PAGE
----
(c) a third valve body having a mating surface in contact with the second mating surface of the second valve body, first and second working ports provided in the third valve body and an exhaust port provided in the third valve body, each of said ports being in communication with the mating surface thereof, such that in a first position of said second valve body, power fluid from the first valve body flows into the first recess cavity of the second valve body, through the second passageway thereof and to one of the working ports, and exhaust fluid flows into the second recess cavity from the fourth passageway and to the exhaust port of the third valve body through the sixth passageway; and in a second position of said second valve body, power fluid from the first valve body flows into the second recess cavity of the second valve body, through the fifth passageway thereof to the other working port and exhaust fluid flows into the first recess cavity from the third passageway and to the exhaust port of the third valve body through the first passageway.
Description
CROSS-REFERENCE TO RELATED APPLICATION

This is a division of Application Ser. No. 096,058, filed Nov. 20, 1979, now U.S. Pat. No. 4,330,008, issued May 18, 1982; which, in turn, was a continuation-in-part application of my Application Ser. No. 929,312, filed July 31, 1978, and entitled "MULTIPLE FLOW SELECTION VALVE", now U.S. Pat. No. 4,219,049, issued Aug. 26, 1980.

BACKGROUND OF THE INVENTION

1. Field of the Invention

The present invention provides a multiple flow and direction control valve and more particularly, but not by way of limitation, to stackable valve body members to provide multiple hydraulic flow selection and directional control to operate various hydraulic apparatus.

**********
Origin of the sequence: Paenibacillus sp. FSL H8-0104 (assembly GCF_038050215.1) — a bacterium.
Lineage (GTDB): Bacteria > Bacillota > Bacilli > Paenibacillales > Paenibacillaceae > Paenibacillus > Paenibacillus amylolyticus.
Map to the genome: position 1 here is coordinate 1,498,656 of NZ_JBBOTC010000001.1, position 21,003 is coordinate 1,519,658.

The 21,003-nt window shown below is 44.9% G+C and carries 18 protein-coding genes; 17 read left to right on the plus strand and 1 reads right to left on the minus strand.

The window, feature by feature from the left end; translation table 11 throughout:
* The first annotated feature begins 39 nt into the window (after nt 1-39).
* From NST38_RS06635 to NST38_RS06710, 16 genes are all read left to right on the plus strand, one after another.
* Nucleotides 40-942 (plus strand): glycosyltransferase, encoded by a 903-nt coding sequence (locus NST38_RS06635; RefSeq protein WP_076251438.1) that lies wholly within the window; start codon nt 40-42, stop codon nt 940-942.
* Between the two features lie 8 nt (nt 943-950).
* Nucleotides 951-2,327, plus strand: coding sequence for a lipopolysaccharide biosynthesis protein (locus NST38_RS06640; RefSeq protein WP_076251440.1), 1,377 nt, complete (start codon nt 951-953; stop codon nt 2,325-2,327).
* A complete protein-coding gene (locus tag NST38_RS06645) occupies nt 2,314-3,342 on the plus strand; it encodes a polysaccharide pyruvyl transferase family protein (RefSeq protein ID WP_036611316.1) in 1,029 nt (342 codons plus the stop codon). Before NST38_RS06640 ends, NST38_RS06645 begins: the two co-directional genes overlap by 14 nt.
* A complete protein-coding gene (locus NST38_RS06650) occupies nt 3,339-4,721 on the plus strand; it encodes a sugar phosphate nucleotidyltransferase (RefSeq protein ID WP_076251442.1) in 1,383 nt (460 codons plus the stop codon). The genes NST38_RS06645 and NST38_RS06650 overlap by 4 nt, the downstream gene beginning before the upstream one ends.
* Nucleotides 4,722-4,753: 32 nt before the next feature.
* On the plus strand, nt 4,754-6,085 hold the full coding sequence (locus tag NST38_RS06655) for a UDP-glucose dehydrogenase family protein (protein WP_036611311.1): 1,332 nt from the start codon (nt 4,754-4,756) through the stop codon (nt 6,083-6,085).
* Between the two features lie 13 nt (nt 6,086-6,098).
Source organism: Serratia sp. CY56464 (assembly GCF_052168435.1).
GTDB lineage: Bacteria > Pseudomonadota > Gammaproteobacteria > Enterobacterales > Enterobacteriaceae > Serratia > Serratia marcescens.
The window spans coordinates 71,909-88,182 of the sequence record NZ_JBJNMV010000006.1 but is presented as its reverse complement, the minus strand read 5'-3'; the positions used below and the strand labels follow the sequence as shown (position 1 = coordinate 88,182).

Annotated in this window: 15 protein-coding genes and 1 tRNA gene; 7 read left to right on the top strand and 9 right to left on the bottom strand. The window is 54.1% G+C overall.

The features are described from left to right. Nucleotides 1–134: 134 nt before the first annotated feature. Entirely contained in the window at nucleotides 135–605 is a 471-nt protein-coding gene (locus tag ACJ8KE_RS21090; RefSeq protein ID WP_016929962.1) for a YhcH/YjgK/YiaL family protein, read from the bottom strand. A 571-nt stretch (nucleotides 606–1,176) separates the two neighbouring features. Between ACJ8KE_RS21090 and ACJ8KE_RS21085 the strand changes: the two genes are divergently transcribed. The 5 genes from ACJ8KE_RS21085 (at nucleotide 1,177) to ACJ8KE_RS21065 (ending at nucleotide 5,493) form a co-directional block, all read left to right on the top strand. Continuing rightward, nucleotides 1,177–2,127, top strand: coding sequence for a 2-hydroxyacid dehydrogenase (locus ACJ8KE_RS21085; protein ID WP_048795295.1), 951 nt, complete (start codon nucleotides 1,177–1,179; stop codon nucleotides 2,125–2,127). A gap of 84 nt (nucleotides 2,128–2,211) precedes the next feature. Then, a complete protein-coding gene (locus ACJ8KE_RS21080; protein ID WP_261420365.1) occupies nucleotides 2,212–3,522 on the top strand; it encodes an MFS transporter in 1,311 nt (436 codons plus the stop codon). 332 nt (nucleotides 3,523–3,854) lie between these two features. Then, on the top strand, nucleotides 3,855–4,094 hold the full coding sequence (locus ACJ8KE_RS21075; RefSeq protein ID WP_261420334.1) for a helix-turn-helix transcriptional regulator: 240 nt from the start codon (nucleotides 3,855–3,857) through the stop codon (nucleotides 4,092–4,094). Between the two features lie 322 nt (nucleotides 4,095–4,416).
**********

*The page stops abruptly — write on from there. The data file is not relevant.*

2. History of the Prior Art

Fluid power engineers are constantly confronted with the need for being able to drive fluid motors and hydraulic rams, jacks and the like at different rates of speed and to simultaneously be able to control the direction of operation of such equipment.

For instance a typical hydraulic motor is a positive displacement motor or also known as a constant displacement motor, the speed of which can be varied only by increasing the fluid flow rate through the motor. Such hydraulic motors are also operable in either direction by alternately applying fluid flow through the motor in either direction. This is also true of hydraulic rams and jacks which are double acting whereby fluid can be applied under pressure to either side of the hydraulic piston within the ram or jack.